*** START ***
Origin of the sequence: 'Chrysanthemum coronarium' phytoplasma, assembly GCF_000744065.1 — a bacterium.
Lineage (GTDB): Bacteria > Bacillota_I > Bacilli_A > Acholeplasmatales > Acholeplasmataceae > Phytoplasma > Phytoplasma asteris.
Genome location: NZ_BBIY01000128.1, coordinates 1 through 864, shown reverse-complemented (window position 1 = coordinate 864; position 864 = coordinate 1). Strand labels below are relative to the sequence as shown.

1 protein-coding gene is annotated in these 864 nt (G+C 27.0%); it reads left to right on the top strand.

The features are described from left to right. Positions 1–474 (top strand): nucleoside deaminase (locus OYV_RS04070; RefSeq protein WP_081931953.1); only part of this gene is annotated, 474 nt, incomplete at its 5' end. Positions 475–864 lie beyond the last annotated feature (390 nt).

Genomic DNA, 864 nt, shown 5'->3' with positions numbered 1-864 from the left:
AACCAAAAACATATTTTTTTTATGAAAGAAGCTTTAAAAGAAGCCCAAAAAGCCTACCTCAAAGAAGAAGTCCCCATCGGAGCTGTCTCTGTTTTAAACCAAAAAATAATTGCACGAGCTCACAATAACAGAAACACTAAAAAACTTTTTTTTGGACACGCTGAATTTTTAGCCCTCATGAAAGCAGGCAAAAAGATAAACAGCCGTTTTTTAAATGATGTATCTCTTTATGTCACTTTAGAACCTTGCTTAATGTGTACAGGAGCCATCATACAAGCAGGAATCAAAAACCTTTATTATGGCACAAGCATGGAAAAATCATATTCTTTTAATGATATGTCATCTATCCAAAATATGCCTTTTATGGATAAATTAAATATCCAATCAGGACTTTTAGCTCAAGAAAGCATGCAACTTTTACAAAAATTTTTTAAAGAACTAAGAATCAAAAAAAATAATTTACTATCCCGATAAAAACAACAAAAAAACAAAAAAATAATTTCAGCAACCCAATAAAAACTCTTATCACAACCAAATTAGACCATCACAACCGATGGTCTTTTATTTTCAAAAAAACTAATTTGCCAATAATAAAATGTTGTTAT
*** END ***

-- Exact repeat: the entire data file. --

Origin of the sequence: 'Chrysanthemum coronarium' phytoplasma, assembly GCF_000744065.1 — a bacterium.
Lineage (GTDB): Bacteria > Bacillota_I > Bacilli_A > Acholeplasmatales > Acholeplasmataceae > Phytoplasma > Phytoplasma asteris.
Genome location: NZ_BBIY01000128.1, coordinates 1 through 864, shown reverse-complemented (window position 1 = coordinate 864; position 864 = coordinate 1). Strand labels below are relative to the sequence as shown.

1 protein-coding gene is annotated in these 864 nt (G+C 27.0%); it reads left to right on the top strand.

The features are described from left to right. Positions 1–474 (top strand): nucleoside deaminase (locus OYV_RS04070; RefSeq protein WP_081931953.1); only part of this gene is annotated, 474 nt, incomplete at its 5' end. Positions 475–864 lie beyond the last annotated feature (390 nt).

Genomic DNA, 864 nt, shown 5'->3' with positions numbered 1-864 from the left:
AACCAAAAACATATTTTTTTTATGAAAGAAGCTTTAAAAGAAGCCCAAAAAGCCTACCTCAAAGAAGAAGTCCCCATCGGAGCTGTCTCTGTTTTAAACCAAAAAATAATTGCACGAGCTCACAATAACAGAAACACTAAAAAACTTTTTTTTGGACACGCTGAATTTTTAGCCCTCATGAAAGCAGGCAAAAAGATAAACAGCCGTTTTTTAAATGATGTATCTCTTTATGTCACTTTAGAACCTTGCTTAATGTGTACAGGAGCCATCATACAAGCAGGAATCAAAAACCTTTATTATGGCACAAGCATGGAAAAATCATATTCTTTTAATGATATGTCATCTATCCAAAATATGCCTTTTATGGATAAATTAAATATCCAATCAGGACTTTTAGCTCAAGAAAGCATGCAACTTTTACAAAAATTTTTTAAAGAACTAAGAATCAAAAAAAATAATTTACTATCCCGATAAAAACAACAAAAAAACAAAAAAATAATTTCAGCAACCCAATAAAAACTCTTATCACAACCAAATTAGACCATCACAACCGATGGTCTTTTATTTTCAAAAAAACTAATTTGCCAATAATAAAATGTTGTTAT